Indeed, this is Gar’s whole history. He was a member of the Death Watch, the terroristic Mandalorian organisation that sought to overthrow the peaceful Mandalorian government – so it should come as no surprise that he’s not really one to identify very strongly with an established cultural tradition and is entirely comfortable with siding with an organisation that seeks to eliminate all signs of individuality and culture. He has no problem when that same entity, the Empire, tasks him with destroying his own people. A different faction, sure, but his people nonetheless. It would be like asking me to nuke Birmingham just because they have a slightly different accent. I mean, it’s an annoying accent, sure, but they’re still my countrymen and women.
This lack of Mandalorian-ness (I’m determined to put this in the lexicon) is exhibited in his armour – and the armour of his supercommandos. Whereas Sabine – admittedly an outlier in her own community – delights in individualising her armour to make herself unique within presumably standardised equipment, Gar and his ilk adopt the plain, dehumanising white of the stormtrooper. They even have different helmets as if to keep themselves above and apart from other Mandalorians.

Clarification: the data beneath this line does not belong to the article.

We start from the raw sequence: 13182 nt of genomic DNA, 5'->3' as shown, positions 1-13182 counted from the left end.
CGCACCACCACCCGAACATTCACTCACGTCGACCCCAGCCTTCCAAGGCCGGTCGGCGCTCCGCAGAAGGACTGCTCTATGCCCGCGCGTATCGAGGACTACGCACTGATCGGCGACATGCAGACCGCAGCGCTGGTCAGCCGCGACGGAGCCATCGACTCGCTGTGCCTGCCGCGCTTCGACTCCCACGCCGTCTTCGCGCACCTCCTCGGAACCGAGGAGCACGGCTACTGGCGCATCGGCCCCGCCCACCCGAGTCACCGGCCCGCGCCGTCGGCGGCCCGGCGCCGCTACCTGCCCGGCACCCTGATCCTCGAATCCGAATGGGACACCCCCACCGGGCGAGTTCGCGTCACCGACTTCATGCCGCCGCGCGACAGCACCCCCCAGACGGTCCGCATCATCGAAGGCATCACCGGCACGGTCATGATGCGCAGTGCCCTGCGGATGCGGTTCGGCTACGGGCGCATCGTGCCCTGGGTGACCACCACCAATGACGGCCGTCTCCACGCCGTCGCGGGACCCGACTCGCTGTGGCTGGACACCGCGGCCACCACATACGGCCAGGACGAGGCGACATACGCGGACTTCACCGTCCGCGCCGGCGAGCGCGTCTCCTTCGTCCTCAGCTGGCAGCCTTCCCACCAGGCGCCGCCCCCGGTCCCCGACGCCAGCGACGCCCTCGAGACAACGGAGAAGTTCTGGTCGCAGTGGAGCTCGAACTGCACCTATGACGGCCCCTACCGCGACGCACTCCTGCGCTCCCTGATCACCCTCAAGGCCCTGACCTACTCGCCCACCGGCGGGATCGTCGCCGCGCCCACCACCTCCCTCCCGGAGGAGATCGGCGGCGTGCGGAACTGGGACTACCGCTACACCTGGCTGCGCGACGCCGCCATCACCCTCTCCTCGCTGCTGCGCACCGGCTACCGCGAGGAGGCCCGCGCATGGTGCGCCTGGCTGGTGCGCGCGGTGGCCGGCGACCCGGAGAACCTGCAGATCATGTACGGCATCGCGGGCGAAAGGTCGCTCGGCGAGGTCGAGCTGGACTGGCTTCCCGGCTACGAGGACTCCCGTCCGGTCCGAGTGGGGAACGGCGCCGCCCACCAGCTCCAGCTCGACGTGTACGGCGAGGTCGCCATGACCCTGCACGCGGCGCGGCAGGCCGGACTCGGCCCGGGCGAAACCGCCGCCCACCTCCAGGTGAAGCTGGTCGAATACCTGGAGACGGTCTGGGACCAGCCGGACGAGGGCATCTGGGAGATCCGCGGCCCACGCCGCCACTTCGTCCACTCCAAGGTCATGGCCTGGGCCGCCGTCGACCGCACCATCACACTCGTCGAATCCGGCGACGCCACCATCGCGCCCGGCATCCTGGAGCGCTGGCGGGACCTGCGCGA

As a history buff I couldn’t help but notice some distinct parallels between this Empire and an Empire of our own past. Towards the end of its domination, the Roman Empire outsourced its military, its very security, to non-Romans – barbarians, to be exact. The Visigoths were one such group. A nomadic people, they were driven from their homeland by the Huns and sought shelter and safety within the borders of the Roman Empire. Ill-treated by the Romans, the Visigoths raided and attacked them – even managing to kill an Emperor. Soon after, an uneasy peace ensued, with the Visigoths sometimes fighting for and against the Romans (sometimes at the same time). Eventually, the Visigoths even went so far as to successfully sack Rome itself.